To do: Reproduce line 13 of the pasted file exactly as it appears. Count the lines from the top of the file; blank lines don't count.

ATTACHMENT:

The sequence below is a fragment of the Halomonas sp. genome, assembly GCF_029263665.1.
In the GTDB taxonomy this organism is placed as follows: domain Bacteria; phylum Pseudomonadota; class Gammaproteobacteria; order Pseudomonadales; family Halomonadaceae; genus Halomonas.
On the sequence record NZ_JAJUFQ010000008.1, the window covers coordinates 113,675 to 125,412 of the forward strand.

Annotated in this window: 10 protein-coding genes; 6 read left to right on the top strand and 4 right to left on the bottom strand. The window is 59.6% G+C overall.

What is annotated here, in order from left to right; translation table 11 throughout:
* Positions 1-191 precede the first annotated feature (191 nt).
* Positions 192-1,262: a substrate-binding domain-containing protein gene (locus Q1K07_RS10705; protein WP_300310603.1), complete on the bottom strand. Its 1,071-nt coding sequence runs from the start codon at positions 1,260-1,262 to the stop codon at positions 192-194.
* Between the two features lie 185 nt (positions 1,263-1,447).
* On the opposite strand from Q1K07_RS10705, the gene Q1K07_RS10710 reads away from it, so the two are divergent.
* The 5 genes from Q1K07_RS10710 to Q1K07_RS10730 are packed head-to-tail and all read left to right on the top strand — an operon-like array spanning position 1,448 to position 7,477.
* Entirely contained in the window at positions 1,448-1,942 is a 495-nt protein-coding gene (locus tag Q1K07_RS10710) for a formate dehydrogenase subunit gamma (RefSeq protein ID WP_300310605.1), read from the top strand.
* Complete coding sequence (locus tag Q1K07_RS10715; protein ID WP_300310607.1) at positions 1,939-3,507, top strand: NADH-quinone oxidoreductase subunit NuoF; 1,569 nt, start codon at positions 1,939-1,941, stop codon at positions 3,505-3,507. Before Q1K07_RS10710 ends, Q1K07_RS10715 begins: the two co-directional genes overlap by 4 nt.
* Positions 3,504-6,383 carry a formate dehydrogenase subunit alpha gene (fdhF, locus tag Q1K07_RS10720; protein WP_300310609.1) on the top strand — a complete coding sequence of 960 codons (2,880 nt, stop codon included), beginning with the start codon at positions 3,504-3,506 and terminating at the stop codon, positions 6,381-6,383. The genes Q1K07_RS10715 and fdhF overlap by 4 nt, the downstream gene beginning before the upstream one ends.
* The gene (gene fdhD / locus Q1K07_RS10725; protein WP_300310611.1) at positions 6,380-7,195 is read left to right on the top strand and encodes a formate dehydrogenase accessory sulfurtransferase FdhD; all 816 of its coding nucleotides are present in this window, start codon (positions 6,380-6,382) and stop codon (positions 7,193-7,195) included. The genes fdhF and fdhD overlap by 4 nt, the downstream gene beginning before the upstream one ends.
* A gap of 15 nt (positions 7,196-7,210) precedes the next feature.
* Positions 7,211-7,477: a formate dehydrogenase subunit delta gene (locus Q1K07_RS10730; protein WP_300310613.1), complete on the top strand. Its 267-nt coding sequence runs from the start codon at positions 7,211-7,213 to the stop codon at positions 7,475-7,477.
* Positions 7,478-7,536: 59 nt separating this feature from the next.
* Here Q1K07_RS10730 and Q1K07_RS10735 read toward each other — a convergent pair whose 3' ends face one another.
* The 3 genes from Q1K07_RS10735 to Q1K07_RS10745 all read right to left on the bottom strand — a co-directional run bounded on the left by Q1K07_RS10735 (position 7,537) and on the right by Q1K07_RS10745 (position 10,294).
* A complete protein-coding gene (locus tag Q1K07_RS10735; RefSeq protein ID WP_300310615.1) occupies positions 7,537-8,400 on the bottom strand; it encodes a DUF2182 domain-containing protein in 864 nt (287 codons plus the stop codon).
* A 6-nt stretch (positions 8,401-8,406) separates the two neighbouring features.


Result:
* Positions 3,504-6,383 carry a formate dehydrogenase subunit alpha gene (fdhF, locus tag Q1K07_RS10720; protein WP_300310609.1) on the top strand — a complete coding sequence of 960 codons (2,880 nt, stop codon included), beginning with the start codon at positions 3,504-3,506 and terminating at the stop codon, positions 6,381-6,383. The genes Q1K07_RS10715 and fdhF overlap by 4 nt, the downstream gene beginning before the upstream one ends.